Professor Mike Huggins
Writer on sports history, leisure history
and the history of popular culture
Emeritus Professor of Cultural History at the University of Cumbria.
I am a Fellow of the Royal Historical Society, a Fellow and President-elect of the European Committee for Sports History, and on the editorial consultancy boards of five peer-reviewed academic leisure and sports history journals in Britain, France, the USA and South America. I’m a former Senior Review Editor of the International Journal of the History of Sport and a former Chair of the North American Society for Sport History Book Award Committee. I’ve given invited addresses and keynote speeches at many universities across Europe, Britain, the Far East and North America. I was proud to win the prestigious NASSH book award in 2000 for the best book on sport history published that year, and was given the International Society for Sport History and Physical Education Award in 2009 for my ‘outstanding scientific contribution to the history of sport’. I also had the honour of delivering the Sir Derek Birley Memorial Lecture at the British Society for Sports History Conference at Swansea University in 2015. I am a long-standing member of the CESH Scientific Committees which oversees their annual congresses.
I have published a very wide variety of material on leisure, sport and tourism:
- two book-length general histories of Victorian and inter-war British sport.
- general books on Victorian leisure.
My most recent book The Victorians and Vice published by Bloomsbury Press was published in December 2015.
- specialist books and articles on the history of British and American horse racing. My book Flat Racing and British Society 1790-1914 (Frank Cass, 2000) was well received as was Horseracing and the British (Manchester University Press, 2004). I am currently writing the third in the trilogy, on eighteenth century racing.
- edited collections relating to less respectable middle-class Victorian leisure patterns; the upper classes and sport; the complex inter-relationships between sport and visual sources. I recently edited a collection on the history of sport tourism.
- I have written many chapters and peer-reviewed articles dealing with twentieth and nineteenth century leisure topics such as British football; tourism and seaside holidays; sports gambling and bookmakers; the music hall; and the impact on sport and leisure of radio, newsreels, television, the press, the census and the railways. One of my essays, on British newsreels, soccer and popular culture, was viewed as the joint best article of 2007 in the International Journal of the History of Sport.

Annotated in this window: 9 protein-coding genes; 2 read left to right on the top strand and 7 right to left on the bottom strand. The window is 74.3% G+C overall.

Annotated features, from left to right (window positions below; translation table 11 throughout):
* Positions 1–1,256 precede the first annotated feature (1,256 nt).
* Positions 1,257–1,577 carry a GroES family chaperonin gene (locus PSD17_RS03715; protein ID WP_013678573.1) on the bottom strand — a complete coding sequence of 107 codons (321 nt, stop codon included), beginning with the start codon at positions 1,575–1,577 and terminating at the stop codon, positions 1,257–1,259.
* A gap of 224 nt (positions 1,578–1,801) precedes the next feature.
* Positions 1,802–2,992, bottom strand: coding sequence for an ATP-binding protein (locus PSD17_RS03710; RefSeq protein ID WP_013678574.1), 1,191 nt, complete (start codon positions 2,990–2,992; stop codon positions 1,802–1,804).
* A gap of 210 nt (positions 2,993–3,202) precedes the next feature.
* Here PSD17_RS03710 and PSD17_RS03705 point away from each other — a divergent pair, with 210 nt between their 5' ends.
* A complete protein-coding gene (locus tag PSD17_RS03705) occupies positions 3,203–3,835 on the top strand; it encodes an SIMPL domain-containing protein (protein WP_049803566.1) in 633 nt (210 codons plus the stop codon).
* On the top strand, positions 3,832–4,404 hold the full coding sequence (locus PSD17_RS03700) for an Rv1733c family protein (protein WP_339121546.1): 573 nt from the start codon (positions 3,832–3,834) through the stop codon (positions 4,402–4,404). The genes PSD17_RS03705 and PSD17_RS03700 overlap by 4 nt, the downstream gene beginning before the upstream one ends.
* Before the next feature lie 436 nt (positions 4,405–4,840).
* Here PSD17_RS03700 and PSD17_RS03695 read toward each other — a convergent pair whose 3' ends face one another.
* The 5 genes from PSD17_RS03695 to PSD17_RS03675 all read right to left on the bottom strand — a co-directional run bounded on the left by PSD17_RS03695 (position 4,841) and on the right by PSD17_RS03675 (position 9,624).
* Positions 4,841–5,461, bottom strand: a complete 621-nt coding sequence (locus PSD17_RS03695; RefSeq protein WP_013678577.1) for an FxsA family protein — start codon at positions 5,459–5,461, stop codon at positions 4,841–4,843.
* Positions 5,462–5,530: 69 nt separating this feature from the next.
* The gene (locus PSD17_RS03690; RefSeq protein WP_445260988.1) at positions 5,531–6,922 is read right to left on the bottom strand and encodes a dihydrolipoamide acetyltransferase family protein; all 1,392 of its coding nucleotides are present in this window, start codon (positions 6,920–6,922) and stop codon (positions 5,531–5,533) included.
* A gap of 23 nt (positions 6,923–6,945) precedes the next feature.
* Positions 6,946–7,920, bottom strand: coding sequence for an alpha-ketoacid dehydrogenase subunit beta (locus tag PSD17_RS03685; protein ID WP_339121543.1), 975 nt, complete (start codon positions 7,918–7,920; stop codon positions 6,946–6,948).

- I’ve deliberately set out to exploit many previously under-explored sources, including newsreels, comics and cartoons, dialect poetry, music hall song and even sporting gravestones, to find new angles on standard narratives, present material in new ways, or give voice to neglected groups and individuals.
- Beyond my national and international work, I’ve produced regional and local studies of sport, leisure and tourism in the north-east and north-west of England.
- I’ve written about PE in schools
I’ve talked about my enthusiasms on radio and TV, as well as done many conference presentations across the world.
For an example of one of my lectures about the debates over gambling on the Home Front during the Second World War see Mike Huggins – http://youtu.be/zkKCRlEgcjY
I’ve written substantial numbers of book reviews for leading journals in the field, refereed books for leading publishers including Routledge, Ashgate, Blackwell, Frank Cass and Manchester University Press, reviewed articles for many journals and carried out external examinations and consultancy.
I’ve also got qualifications, experience and expertise in primary education and as an educational researcher and I’ve published in educational and curriculum studies journals and collections. In the 1980s and 1990s I was a Principal Lecturer at Charlotte Mason College, Ambleside and and Head of Post-graduate Teacher Education at Lancaster University. For some years I was Inspector of Schools for the English Office for Standards in Education, before joining the University of Cumbria in 2001.
I enjoy music and after work was over I spent many evenings when I was younger playing in rock, folk and ceilidh bands on guitar, mandolin and bass guitar. Nowadays I play less, though I still occasionally perform with my Sunderland researcher-colleague and singer-songwriter Keith Gregson.